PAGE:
435192 Elucidate Robust Redox Metabolism of Clostridium Thermocellum (Rapid Fire)

Wednesday, November 11, 2015
Exhibit Hall 1 (Salt Palace Convention Center)
R. Adam Thompson, Bredesen Center for Interdisciplinary Research and Graduate Education, University of Tennessee, Knoxville, TN, Cong T. Trinh, Department of Chemical and Biomolecular Engineering, University of Tennessee, Knoxville, Knoxville, TN and Donovan S. Layton, Department of Chemical and Biomolecular Engineering, University of Tennessee, Knoxville, TN

Consolidated bioprocessing (CBP) is a potentially feasible route for sustainable production of bio-based fuels that condenses multiple steps of biomass degradation and sugar fermentation into a single step. Clostridium thermocellum is an anaerobic, gram positive, thermophilic bacterium that is capable of degrading cellulosic biomass directly into ethanol. Despite its growing popularity, the complete understanding of C. thermocellum central metabolism is still lacking with atypical glycolysis, incomplete pentose phosphate pathway and Krebs cycle, and complex redox pathways. In this study, a predictive metabolic model of C. thermocellum has been developed for metabolic flux quantification and rational strain design. We experimentally validated the model and investigated the range of phenotypes of C. thermocellum in response to significant perturbation of energy and redox pathways. The result revealed a complex, robust redox metabolism of C. thermocellum. By incorporating experimental data into the model, we identified redox bottlenecks hindering high-yield ethanol production in C. thermocellum. Furthermore, we show the model’s rationale for why previous metabolic engineering strategies had low target ethanol yields, and provide different metabolic engineering strategies for reaching the target yield.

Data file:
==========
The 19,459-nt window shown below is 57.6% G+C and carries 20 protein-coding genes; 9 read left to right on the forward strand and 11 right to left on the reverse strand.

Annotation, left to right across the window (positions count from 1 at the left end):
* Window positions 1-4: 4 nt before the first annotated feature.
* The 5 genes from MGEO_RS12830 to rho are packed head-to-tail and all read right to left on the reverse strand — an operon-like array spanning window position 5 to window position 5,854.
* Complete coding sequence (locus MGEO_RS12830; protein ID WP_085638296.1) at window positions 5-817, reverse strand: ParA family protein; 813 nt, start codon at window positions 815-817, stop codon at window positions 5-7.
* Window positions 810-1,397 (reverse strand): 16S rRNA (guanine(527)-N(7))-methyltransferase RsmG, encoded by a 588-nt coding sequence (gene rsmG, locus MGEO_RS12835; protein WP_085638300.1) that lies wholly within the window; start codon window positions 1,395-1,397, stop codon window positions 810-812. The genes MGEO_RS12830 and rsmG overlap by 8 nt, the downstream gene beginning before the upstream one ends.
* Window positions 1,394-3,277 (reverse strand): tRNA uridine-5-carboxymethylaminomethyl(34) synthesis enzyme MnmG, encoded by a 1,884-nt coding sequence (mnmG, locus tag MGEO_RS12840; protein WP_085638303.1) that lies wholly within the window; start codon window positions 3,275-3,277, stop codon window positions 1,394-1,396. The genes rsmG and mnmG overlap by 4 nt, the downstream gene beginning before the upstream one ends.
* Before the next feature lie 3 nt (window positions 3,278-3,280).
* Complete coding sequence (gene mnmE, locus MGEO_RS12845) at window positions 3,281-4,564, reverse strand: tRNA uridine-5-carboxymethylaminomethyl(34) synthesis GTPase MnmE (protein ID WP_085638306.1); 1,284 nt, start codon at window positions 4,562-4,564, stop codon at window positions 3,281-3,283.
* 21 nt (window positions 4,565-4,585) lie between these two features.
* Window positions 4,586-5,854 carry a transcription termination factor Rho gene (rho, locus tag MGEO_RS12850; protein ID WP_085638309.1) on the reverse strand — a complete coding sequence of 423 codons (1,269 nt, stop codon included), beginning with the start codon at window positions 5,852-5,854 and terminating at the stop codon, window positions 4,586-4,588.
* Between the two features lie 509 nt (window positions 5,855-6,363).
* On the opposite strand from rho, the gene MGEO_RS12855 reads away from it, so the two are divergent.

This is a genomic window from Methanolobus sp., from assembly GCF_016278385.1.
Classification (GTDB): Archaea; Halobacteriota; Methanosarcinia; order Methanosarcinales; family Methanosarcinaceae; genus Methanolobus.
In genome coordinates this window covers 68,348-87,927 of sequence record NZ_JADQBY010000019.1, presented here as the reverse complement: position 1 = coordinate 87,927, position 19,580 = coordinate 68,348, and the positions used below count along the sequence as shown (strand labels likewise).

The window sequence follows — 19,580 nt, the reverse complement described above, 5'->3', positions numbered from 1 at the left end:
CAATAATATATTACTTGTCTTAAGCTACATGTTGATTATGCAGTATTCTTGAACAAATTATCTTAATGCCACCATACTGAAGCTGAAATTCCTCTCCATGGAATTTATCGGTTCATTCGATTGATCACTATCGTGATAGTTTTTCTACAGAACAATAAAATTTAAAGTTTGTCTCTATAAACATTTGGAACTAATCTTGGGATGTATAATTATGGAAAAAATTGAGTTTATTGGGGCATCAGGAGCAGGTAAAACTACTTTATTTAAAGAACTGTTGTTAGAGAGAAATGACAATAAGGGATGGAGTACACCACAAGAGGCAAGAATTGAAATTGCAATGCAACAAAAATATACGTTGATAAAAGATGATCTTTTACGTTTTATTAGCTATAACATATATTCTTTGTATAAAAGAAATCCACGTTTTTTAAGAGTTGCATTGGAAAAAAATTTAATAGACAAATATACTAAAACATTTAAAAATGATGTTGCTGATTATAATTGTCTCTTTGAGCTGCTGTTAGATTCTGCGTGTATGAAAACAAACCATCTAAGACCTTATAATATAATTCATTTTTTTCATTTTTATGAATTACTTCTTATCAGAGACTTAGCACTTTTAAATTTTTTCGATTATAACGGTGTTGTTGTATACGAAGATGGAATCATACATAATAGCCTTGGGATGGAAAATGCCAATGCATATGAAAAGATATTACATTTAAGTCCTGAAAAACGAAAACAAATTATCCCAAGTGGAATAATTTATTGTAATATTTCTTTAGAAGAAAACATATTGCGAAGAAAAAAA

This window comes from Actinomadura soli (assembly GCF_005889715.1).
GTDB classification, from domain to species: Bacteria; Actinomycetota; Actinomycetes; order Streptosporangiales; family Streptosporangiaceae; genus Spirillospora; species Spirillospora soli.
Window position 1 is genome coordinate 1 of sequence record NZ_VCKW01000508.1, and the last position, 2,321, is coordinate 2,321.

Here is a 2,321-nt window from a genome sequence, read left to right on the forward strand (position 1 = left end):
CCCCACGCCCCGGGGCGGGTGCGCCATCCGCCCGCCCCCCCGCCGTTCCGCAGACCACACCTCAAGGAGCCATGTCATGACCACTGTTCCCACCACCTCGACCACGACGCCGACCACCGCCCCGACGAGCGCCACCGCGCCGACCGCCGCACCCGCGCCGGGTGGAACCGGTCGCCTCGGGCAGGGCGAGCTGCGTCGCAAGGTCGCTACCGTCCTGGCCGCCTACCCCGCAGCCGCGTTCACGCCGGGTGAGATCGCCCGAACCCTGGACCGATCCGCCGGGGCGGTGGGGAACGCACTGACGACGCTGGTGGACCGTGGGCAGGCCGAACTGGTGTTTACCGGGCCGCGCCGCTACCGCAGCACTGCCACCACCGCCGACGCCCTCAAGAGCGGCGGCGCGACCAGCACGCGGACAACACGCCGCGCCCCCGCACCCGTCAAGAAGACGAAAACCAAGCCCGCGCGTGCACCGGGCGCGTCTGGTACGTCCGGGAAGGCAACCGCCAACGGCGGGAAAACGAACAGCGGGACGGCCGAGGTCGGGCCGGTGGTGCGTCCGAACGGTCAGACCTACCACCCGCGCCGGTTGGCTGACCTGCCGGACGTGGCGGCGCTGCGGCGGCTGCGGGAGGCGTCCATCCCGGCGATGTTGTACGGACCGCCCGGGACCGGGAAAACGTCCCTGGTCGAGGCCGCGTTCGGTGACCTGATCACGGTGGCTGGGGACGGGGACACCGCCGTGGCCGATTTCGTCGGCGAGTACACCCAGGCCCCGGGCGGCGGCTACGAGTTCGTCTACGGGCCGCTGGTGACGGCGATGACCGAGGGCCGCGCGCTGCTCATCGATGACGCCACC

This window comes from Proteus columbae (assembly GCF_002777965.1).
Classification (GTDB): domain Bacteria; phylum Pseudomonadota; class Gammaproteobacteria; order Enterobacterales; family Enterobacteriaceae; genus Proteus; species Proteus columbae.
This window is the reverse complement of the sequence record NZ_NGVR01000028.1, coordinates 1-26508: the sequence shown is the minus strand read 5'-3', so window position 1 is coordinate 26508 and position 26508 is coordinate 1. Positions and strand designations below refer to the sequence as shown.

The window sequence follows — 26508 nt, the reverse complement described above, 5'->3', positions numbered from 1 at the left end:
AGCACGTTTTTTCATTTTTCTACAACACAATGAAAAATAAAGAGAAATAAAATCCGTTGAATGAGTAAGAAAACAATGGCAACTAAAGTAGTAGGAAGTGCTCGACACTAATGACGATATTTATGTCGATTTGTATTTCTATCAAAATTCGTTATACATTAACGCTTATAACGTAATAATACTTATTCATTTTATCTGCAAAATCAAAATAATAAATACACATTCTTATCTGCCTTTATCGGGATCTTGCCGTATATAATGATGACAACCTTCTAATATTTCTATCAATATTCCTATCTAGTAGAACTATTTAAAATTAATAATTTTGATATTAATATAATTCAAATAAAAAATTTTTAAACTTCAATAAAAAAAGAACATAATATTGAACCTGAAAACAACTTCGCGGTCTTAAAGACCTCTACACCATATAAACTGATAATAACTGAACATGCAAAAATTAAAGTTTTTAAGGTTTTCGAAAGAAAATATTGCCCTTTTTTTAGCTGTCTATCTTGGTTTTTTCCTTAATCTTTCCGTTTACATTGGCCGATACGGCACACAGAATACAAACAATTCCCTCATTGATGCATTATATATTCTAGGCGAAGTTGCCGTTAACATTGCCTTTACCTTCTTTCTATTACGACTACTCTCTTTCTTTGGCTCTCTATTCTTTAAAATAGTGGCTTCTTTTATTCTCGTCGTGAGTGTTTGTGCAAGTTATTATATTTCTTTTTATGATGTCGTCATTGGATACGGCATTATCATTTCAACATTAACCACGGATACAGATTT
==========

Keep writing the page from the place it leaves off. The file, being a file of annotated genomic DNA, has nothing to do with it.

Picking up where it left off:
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See more of this Session: Poster Session: Bioengineering
See more of this Group/Topical: Food, Pharmaceutical & Bioengineering Division